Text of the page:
CarterB wrote:Yes, I concur your map marked "N" is where I think the shaft is.
Anyone that can confirm?
Sorry for the delay in responding - I had to get some drawings from the vault and scan them.
I'm not going to confirm or deny the location of any operable access points. If I post current information, I get complaints due to security concerns. However, as a result of an agreement about that, I can
post anything that's in a historical document, no matter how rare.
With that in mind, I present some scans of parts of Haskin's original drawings, which were loaned to Burr for his 1885 book, Tunneling Under the Hudson River
You can click on each of those for a larger picture (warning: 2048-pixel-wide JPEGs).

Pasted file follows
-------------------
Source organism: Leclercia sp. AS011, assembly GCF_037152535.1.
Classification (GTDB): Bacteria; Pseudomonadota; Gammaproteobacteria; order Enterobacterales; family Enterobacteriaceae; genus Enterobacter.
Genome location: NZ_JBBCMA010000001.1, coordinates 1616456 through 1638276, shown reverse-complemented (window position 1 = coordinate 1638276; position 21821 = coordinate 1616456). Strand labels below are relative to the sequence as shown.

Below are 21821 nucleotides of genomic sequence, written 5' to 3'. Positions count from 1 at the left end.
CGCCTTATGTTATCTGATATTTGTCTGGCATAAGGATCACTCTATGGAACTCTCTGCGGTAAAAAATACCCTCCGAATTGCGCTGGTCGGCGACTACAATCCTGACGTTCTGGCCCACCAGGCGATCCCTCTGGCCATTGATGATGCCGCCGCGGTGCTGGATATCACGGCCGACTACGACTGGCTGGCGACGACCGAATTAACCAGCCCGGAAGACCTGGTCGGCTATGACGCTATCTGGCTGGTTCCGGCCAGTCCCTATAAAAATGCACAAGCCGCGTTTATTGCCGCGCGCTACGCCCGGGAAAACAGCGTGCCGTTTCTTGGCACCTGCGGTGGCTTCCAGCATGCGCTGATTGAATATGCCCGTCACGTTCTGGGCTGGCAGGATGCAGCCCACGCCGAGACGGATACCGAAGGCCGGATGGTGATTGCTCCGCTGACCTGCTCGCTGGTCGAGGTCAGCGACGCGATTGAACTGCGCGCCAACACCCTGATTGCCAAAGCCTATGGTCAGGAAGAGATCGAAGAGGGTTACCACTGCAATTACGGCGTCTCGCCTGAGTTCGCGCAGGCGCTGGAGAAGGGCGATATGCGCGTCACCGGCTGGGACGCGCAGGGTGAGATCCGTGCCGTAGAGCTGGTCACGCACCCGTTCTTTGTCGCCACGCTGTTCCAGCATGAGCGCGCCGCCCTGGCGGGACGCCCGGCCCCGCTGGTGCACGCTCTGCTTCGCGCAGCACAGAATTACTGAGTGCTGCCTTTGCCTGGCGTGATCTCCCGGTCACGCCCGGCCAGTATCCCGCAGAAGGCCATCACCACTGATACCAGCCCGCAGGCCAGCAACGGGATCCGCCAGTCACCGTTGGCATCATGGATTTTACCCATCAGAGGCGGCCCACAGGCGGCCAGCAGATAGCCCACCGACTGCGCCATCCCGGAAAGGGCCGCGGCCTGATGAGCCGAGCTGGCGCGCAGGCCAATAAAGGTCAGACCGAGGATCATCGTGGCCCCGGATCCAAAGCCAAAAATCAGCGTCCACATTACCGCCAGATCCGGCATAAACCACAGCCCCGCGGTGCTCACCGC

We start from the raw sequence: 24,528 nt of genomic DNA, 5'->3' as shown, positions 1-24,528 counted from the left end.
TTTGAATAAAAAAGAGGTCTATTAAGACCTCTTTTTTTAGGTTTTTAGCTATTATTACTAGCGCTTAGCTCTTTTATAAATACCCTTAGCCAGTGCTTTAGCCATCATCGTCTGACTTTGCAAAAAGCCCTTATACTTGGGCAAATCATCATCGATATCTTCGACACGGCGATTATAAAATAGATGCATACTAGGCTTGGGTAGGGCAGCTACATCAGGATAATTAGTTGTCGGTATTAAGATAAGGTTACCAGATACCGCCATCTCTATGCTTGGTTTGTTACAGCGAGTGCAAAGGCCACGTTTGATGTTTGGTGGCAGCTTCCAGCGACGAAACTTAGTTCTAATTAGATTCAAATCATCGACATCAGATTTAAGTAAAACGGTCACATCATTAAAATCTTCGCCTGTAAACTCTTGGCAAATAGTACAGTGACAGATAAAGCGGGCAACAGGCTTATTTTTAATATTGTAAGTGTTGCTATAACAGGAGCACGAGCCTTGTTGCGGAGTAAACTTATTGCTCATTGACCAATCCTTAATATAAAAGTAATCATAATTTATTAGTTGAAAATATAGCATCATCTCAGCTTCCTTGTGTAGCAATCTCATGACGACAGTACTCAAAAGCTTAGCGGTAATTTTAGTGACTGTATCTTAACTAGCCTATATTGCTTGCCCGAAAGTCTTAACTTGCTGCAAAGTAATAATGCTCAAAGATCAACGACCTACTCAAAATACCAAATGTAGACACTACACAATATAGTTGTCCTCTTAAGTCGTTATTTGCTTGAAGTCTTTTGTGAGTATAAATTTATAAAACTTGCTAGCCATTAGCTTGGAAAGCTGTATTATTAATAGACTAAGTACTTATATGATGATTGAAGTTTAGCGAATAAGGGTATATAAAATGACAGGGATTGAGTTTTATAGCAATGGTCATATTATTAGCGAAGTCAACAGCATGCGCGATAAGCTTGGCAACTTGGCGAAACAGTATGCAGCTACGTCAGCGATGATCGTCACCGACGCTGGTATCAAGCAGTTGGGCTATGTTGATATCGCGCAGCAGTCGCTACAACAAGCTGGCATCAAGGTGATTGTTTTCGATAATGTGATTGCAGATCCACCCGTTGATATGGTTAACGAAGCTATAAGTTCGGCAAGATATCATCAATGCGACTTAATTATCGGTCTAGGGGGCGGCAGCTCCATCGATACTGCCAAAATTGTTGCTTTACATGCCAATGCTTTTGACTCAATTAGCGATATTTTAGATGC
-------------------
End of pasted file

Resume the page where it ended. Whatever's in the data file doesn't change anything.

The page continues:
There aren't any street names on that part of those drawings, but the pier locations are shown in detail.
By the way, for a shaft you can see, walk south along the waterfront from the Exchange Place station. Just at the waterline (depending on tide), you'll see a large round iron cylinder sticking out of the shore, with a concrete cap on it. You're actually looking at the outside of a vertical shaft formed with the same type of ring segments used for the downtown tunnels (except smaller). That was where they removed all of the material excavated to build the Exchange Place station. Since the Pennsylvania already had a terminal on top, they couldn't just dig down right there. If you look at the wall of the Exchange Place station (WTC-bound platform, near the east end, on the far wall) you'll see a pair of stainless steel doors. That's the other end of that shaft (it runs roughly horizontal until it meets the vertical shaft outside).